Sony RX100 VA vs VI

Started 2 months ago | Discussions thread
SeeTheWorld Regular Member • Posts: 312
Re: Sony RX100 VA vs VI

elliottnewcomb wrote:


Not a great first day. How close is your nephew? Not to take it back, but to borrow it to have real side by side comparisons. Not yet, wait a week or so if you can.

It is going to be very interesting to see how your first few weeks go with the m6. I worked myself (and people here following my histronics) into a tizzy. I assume you have a 30 day return option, so I encourage you to work hard to get the best you can out of the m6 before you finally decide.

To be positive while trying it, you might assume you have a brighter version also, so just see what can this one do. My brighter m3 is in the car door waiting, in the dark, for the dark, but not getting any action.

It took me a while, and I had 6 years experience with my m1, m3.

Aside from the diopter lever that is solved now, I sent one m6 back, changed my mind, got and kept this one. I am very glad I did.

When it matters, low light, it becomes about shutter speed to get the ISO low, thus S mode Auto ISO for me.

Stills/IS: I can reliably use slower shutter speeds handheld with the m6 than the m3 (m6 1/20th my default, even 1/15th) (m3 1/30th my default), I suggest you explore that specifically, for me that is the key to getting the f2.8 lens results closer to what the f1.8 lens can do when light is a challenge.

If motion involved in low light, m6 is not your friend, better learn how to use it's flash and flash compensation to get just enough flash, not too much. I still need to do that.

Secondarily, over and over again I am surprised how high the ISO is in m6 shots I find acceptable. That advantage is for Jpegs only, involving the in-camera Noise Reduction, more aggressive in the m6 than prior models.

Enough light, you can use any mode successfully, and then all the advantages of the new lens are there, not only reach, some very nice shallow focus depth un-achievable with any of the shorter reach models.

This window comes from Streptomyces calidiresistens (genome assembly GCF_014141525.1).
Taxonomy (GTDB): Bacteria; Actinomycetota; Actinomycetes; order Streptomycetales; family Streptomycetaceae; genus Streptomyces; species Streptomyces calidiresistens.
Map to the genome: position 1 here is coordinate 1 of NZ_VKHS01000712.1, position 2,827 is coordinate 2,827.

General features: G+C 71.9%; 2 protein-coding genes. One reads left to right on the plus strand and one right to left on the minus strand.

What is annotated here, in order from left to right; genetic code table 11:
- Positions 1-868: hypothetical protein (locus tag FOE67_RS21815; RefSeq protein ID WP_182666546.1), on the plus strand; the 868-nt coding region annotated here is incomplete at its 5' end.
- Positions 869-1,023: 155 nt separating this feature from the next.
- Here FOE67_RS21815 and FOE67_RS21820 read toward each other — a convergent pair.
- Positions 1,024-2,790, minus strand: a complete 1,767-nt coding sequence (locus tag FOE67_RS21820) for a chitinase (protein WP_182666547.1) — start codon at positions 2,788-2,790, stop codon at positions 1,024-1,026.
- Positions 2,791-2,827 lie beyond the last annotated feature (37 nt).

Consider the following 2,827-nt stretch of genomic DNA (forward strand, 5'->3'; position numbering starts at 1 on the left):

btw, I just shot museum photos with Bill, using MFNR, multi-frame noise reduction, an ISO option (top line, ISO Auto, MFNR, icon shows multiple shots). I didn't take any regular single frame photos for direct comparison, but I got some very nice results, didn't even think about my m3.

It comes down to this: It's the m6 I would regret leaving home, not my m3.

Thank you for explaining all that, Elliott.  I'm fascinated by the MFNR, which I'm glad you gave me the phrase for, and will check that out.  All the advisors here on DPreview are suggesting the M6 is the way to go, and I am in agreement.

My nephew is many hours away.  And, I am glad he's interested in learning about photography.  He's a very intelligent 32 year old.  If he sets his mind to it, he'll know and understand more that me in short order.  That will be fun!

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"Never doubt that a small group of thoughtful, committed citizens can change the world . . ." Margaret Mead

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Canon PowerShot D10 Canon PowerShot G5 Canon PowerShot G11 Sony RX10 IV Sony RX100 VI +8 more
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